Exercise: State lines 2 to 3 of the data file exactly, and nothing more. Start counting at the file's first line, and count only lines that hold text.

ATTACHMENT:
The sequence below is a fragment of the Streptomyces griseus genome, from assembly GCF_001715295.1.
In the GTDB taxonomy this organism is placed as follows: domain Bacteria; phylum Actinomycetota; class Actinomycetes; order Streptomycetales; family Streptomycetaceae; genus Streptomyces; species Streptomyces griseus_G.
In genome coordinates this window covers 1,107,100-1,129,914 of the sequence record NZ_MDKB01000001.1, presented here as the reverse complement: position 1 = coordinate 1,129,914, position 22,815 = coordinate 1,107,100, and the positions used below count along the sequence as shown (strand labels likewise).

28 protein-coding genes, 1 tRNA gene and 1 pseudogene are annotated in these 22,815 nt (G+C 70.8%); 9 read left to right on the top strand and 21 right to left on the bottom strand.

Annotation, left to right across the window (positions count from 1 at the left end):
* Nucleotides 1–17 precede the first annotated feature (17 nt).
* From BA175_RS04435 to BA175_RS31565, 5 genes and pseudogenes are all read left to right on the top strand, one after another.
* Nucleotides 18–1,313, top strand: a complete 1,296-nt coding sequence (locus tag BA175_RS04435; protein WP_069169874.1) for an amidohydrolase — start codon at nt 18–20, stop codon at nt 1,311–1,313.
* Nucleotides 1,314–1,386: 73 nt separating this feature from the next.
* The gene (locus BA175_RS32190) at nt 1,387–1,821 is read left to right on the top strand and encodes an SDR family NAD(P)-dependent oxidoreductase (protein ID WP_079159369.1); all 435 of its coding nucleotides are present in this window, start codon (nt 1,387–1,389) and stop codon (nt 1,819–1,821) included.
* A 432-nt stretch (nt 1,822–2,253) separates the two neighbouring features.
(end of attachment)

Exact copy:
In the GTDB taxonomy this organism is placed as follows: domain Bacteria; phylum Actinomycetota; class Actinomycetes; order Streptomycetales; family Streptomycetaceae; genus Streptomyces; species Streptomyces griseus_G.
In genome coordinates this window covers 1,107,100-1,129,914 of the sequence record NZ_MDKB01000001.1, presented here as the reverse complement: position 1 = coordinate 1,129,914, position 22,815 = coordinate 1,107,100, and the positions used below count along the sequence as shown (strand labels likewise).